Trump says it appears Khashoggi is dead and consequences may be ‘severe’

Donald Trump has said he presumes that Jamal Khashoggi is dead, and said the consequences for Saudi Arabia could be “very severe” if its leaders are found to have ordered the dissident journalist’s killing.

Trump made the remarks after being briefed on the investigation by his secretary of state, Mike Pompeo, on Pompeo’s return from a trip to Riyadh and Ankara.

In another sign the Trump administration was dropping its defence of Riyadh and beginning to distance itself from the Saudi monarchy over Khashoggi’s suspected murder, the treasury secretary, Steven Mnuchin, announced he would not attend this week’s government-sponsored investment conference in the Saudi capital, joining a growing exodus of western corporate leaders and politicians.

Trump also ended his administration’s refusal to discuss Khashoggi’s fate. Asked if he thought to Saudi exile was dead, the president told reporters: “It certainly looks that way to me. It’s very sad. It certainly looks that way.”

As to the US response if Saudi Arabia’s rulers were found to have been responsible for what appears to have been a grisly murder in the country’s Istanbul consulate, Trump said: “Well, it’ll have to be very severe. I mean, it’s bad, bad stuff. But we’ll see what happens.”

The French president, Emmanuel Macron, said France had suspended political visits to Saudi Arabia in coordination with Germany, the UK and the Netherlands, pending “clarification” on what happened to Khashoggi. He said France’s finance minister, Bruno Le Maire, had cancelled his planned attendance of the Riyadh investment forum. The UK’s international trade secretary, Liam Fox, also pulled out of the Future Investment Initiative on Thursday.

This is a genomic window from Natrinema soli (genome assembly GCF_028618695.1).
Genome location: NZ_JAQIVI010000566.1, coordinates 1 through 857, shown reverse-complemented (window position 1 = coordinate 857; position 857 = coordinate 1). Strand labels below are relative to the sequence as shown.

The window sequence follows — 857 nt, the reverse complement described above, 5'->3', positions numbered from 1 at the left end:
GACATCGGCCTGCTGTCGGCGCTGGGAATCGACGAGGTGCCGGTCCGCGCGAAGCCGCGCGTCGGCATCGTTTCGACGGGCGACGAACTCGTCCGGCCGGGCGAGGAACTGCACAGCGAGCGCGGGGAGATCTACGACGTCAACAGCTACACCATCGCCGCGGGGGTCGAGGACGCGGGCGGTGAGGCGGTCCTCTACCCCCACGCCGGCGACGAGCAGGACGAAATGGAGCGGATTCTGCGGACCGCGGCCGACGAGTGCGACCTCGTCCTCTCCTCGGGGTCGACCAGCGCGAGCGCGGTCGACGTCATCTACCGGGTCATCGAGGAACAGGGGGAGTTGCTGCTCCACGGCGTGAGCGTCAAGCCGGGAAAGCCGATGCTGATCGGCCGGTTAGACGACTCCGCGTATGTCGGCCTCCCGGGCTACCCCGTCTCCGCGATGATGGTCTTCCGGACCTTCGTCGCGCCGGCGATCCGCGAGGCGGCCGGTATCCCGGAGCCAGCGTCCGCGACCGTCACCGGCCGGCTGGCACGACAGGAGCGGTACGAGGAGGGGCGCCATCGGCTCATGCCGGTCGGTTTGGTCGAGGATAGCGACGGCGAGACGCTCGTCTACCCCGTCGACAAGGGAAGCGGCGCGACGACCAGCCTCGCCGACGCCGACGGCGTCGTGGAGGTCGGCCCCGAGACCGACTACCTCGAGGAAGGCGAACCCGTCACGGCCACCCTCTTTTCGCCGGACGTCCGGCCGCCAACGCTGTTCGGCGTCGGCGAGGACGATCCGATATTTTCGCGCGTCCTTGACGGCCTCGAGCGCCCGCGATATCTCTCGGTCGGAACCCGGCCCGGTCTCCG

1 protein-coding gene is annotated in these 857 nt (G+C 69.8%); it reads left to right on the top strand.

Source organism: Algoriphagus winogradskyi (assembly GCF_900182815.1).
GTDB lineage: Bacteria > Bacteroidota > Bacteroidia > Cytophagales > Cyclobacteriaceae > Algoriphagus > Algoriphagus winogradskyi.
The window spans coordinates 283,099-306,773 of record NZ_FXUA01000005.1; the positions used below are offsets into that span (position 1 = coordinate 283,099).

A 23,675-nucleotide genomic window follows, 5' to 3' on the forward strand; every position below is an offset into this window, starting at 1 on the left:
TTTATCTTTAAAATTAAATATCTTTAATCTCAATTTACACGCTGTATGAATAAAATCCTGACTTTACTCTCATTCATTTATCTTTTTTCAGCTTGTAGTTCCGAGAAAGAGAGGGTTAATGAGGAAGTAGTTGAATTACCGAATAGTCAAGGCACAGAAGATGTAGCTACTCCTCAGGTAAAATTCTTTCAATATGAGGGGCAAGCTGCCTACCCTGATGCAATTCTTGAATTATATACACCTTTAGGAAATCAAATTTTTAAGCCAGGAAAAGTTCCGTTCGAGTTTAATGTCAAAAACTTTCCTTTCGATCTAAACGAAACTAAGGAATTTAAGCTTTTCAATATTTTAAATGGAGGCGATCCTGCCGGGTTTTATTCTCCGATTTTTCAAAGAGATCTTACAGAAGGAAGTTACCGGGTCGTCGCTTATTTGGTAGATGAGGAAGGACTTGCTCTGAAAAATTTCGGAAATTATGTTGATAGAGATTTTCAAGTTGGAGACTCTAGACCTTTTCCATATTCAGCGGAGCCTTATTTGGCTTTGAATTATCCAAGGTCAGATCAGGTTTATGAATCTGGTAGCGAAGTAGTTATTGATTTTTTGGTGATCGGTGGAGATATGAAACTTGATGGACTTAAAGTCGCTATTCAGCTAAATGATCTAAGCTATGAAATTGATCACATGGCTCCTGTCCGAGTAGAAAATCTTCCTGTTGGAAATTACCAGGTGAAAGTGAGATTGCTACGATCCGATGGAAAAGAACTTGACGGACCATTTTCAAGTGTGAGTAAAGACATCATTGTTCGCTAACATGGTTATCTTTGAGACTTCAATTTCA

In Istanbul, floodlights and a drone were deployed in the search of the Saudi consul general’s residence after Turkish investigators were finally allowed access to the property, in the search for his remains. Local news agencies in Istanbul also reported that the search for Khashoggi’s body had been extended to two woodland areas outside the city, significantly increasing the geographical scope of the investigation.

The vast expanse of Belgrad forest and farmland in Yalova province were new leads for police after investigators used surveillance footage from hundreds of cameras around the city to determine vehicles owned by the Saudi consulate had travelled there late on 2 October, the day Khashoggi vanished.

A Turkish forensic science team left the consul general’s residence early on Thursday after conducting a nine-hour sweep of the building and of consular vehicles. The consulate was also searched for a second time.

Of particular focus to investigators appeared to be the garage below the consul general’s home, and parts of the property’s garden were dug up.

The consul general, Mohammad al-Otaibi, left the country with his family for Riyadh on Tuesday, after it was announced that his residence would become part of the criminal investigation.